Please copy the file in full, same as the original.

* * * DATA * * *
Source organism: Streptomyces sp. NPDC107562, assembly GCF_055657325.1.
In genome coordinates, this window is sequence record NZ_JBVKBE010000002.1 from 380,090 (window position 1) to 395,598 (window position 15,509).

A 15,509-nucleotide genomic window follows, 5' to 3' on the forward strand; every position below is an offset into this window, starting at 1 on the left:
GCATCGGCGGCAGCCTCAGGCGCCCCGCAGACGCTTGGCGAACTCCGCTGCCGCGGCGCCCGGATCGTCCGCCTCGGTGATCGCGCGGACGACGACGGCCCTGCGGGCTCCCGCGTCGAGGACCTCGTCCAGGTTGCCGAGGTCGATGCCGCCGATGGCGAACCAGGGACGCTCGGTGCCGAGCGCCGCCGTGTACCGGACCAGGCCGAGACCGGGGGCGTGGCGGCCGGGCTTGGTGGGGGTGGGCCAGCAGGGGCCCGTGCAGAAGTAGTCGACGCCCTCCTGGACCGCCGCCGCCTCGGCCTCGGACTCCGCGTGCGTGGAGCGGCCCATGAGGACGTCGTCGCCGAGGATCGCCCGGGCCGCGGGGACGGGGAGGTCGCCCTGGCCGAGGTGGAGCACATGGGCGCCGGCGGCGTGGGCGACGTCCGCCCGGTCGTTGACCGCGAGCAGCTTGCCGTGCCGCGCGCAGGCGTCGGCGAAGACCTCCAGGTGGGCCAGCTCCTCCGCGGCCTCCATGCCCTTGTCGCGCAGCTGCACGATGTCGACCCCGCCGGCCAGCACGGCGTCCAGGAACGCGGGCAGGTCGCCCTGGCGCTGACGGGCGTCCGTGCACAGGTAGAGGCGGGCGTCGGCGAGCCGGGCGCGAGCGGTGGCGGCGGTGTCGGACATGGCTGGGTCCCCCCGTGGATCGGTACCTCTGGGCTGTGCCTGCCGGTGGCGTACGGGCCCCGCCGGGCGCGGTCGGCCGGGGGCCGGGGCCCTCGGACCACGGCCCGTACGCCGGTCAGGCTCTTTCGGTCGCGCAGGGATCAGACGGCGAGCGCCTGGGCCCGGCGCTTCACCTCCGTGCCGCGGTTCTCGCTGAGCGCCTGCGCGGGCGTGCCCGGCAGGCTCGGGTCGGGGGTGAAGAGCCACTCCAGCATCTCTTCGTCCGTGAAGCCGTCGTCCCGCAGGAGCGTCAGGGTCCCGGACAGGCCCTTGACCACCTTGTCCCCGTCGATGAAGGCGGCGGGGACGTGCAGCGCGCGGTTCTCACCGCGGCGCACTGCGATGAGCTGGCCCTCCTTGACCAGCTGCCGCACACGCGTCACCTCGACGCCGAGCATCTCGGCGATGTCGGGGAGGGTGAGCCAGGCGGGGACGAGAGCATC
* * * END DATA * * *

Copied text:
Source organism: Streptomyces sp. NPDC107562, assembly GCF_055657325.1.
In genome coordinates, this window is sequence record NZ_JBVKBE010000002.1 from 380,090 (window position 1) to 395,598 (window position 15,509).

A 15,509-nucleotide genomic window follows, 5' to 3' on the forward strand; every position below is an offset into this window, starting at 1 on the left:
GCATCGGCGGCAGCCTCAGGCGCCCCGCAGACGCTTGGCGAACTCCGCTGCCGCGGCGCCCGGATCGTCCGCCTCGGTGATCGCGCGGACGACGACGGCCCTGCGGGCTCCCGCGTCGAGGACCTCGTCCAGGTTGCCGAGGTCGATGCCGCCGATGGCGAACCAGGGACGCTCGGTGCCGAGCGCCGCCGTGTACCGGACCAGGCCGAGACCGGGGGCGTGGCGGCCGGGCTTGGTGGGGGTGGGCCAGCAGGGGCCCGTGCAGAAGTAGTCGACGCCCTCCTGGACCGCCGCCGCCTCGGCCTCGGACTCCGCGTGCGTGGAGCGGCCCATGAGGACGTCGTCGCCGAGGATCGCCCGGGCCGCGGGGACGGGGAGGTCGCCCTGGCCGAGGTGGAGCACATGGGCGCCGGCGGCGTGGGCGACGTCCGCCCGGTCGTTGACCGCGAGCAGCTTGCCGTGCCGCGCGCAGGCGTCGGCGAAGACCTCCAGGTGGGCCAGCTCCTCCGCGGCCTCCATGCCCTTGTCGCGCAGCTGCACGATGTCGACCCCGCCGGCCAGCACGGCGTCCAGGAACGCGGGCAGGTCGCCCTGGCGCTGACGGGCGTCCGTGCACAGGTAGAGGCGGGCGTCGGCGAGCCGGGCGCGAGCGGTGGCGGCGGTGTCGGACATGGCTGGGTCCCCCCGTGGATCGGTACCTCTGGGCTGTGCCTGCCGGTGGCGTACGGGCCCCGCCGGGCGCGGTCGGCCGGGGGCCGGGGCCCTCGGACCACGGCCCGTACGCCGGTCAGGCTCTTTCGGTCGCGCAGGGATCAGACGGCGAGCGCCTGGGCCCGGCGCTTCACCTCCGTGCCGCGGTTCTCGCTGAGCGCCTGCGCGGGCGTGCCCGGCAGGCTCGGGTCGGGGGTGAAGAGCCACTCCAGCATCTCTTCGTCCGTGAAGCCGTCGTCCCGCAGGAGCGTCAGGGTCCCGGACAGGCCCTTGACCACCTTGTCCCCGTCGATGAAGGCGGCGGGGACGTGCAGCGCGCGGTTCTCACCGCGGCGCACTGCGATGAGCTGGCCCTCCTTGACCAGCTGCCGCACACGCGTCACCTCGACGCCGAGCATCTCGGCGATGTCGGGGAGGGTGAGCCAGGCGGGGACGAGAGCATC